Mosby's Memoirs (Barnes & Noble Library of Essential Reading) [NOOK Book]

Overview


Of all the images associated with the Civil War era, there is none more captivating than that of the swashbuckling Confederate cavalry officer. Daring, fearless, and often reckless to a fault, cavalry commanders were icons in the South both during the conflict and afterwards. A master horse soldier, Mosby was the scourge of Union forces in Northern Virginia or, as the region came to be know, "Mosby's Confederacy." First published posthumously in 1917, The Memoirs of Colonel John S. Mosby provides an ...
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Mosby's Memoirs (Barnes & Noble Library of Essential Reading)

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Overview


Of all the images associated with the Civil War era, there is none more captivating than that of the swashbuckling Confederate cavalry officer. Daring, fearless, and often reckless to a fault, cavalry commanders were icons in the South both during the conflict and afterwards. A master horse soldier, Mosby was the scourge of Union forces in Northern Virginia or, as the region came to be know, "Mosby's Confederacy." First published posthumously in 1917, The Memoirs of Colonel John S. Mosby provides an extraordinary record of the war in Virginia as well as the studied, first-hand insights of one of the Confederacy's most formidable soldiers.
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Product Details

Meet the Author


John Singleton Mosby was born in 1833 at the home of his grandfather, a Revolutionary War veteran, in Powhatan County, Virginia. He was dismissed from the University of Virginia after he shot and wounded another student. Ordered to serve a short jail sentence, Mosby read law with his defense counsel and eventually established his own practice. In 1915, as Mosby was nearing the end of his life, the University of Virginia presented him with a heavy bronze medal on which was inscribed a flowery tribute from his "alma mater."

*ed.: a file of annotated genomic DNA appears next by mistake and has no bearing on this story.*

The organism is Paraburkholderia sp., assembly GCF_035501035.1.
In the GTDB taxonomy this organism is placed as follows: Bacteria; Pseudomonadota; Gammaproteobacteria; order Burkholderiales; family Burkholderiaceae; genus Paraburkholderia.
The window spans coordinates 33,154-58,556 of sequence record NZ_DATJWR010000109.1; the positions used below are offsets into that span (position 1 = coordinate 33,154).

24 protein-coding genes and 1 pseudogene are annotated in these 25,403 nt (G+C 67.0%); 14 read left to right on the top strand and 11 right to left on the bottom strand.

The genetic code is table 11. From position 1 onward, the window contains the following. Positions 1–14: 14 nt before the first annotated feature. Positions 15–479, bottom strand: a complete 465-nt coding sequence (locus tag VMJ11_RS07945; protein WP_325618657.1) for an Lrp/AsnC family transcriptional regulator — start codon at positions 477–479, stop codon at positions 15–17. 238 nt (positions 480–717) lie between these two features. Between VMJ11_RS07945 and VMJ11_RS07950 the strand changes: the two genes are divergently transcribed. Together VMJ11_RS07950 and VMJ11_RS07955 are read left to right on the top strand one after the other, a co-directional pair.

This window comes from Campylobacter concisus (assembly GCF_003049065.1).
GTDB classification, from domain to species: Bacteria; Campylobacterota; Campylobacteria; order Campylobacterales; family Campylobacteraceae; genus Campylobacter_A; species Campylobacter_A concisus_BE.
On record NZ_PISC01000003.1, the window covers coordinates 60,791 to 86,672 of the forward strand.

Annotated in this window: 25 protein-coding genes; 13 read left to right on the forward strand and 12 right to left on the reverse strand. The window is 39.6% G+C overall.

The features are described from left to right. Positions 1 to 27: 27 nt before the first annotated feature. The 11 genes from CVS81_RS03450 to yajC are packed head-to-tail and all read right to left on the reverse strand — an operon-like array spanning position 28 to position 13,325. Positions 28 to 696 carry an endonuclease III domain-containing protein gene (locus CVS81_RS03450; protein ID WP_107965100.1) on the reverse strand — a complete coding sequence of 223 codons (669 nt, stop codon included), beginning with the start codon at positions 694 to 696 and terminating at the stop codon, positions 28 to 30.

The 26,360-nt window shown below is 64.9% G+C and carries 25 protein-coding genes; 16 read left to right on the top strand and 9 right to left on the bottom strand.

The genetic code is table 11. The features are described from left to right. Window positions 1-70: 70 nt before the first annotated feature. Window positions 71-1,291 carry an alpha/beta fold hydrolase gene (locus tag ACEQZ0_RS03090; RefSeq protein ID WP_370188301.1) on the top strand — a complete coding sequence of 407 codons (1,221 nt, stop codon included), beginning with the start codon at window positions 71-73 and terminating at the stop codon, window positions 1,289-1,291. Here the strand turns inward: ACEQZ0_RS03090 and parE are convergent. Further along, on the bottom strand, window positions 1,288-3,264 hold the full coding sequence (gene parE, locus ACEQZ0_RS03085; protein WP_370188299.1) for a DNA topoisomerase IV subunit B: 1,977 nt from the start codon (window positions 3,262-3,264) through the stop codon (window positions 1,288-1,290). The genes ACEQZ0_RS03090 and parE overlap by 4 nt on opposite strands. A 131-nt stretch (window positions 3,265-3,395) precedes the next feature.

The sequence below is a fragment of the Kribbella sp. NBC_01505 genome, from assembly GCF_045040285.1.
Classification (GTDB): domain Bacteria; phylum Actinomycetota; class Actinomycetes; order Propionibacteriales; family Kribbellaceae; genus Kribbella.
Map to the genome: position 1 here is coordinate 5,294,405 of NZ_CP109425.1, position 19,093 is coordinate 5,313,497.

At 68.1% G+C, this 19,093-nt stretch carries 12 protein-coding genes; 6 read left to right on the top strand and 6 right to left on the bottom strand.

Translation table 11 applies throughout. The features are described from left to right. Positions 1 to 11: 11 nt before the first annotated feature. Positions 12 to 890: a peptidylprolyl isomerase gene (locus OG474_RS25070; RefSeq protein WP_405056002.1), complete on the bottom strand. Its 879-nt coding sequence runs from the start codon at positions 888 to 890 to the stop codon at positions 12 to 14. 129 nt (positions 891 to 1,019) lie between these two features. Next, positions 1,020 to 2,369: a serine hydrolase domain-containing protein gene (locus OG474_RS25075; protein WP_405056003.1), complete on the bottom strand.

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Introduction

Of all the images associated with the Civil War era, there is none more captivating than that of the swashbuckling Confederate cavalry officer. Daring, fearless, and often reckless to a fault, cavalry commanders were icons in the South both during the conflict and afterwards. They seemed to embody a certain spirit and vitality that even the bravest infantryman could never quite match. Some of these men, such as Nathan Bedford Forrest or J. E. B. Stuart, became larger-than-life characters, the embodiment of the Lost Cause ideal, but perhaps the most enigmatic cavalry officer on either side during the war was the venerable rebel Colonel John Singleton Mosby. A master horse soldier, Mosby was the scourge of Union forces in Northern Virginia or, as the region came to be know, "Mosby's Confederacy." Luckily for those interested in the Civil War, Mosby lived a long life after Appomattox and left behind one of the great Civil War memoirs of his generation. First published posthumously in 1917, The Memoirs of Colonel John S. Mosby provides an extraordinary record of the war in Virginia as well as the studied, first-hand insights of one of the Confederacy's most formidable soldiers.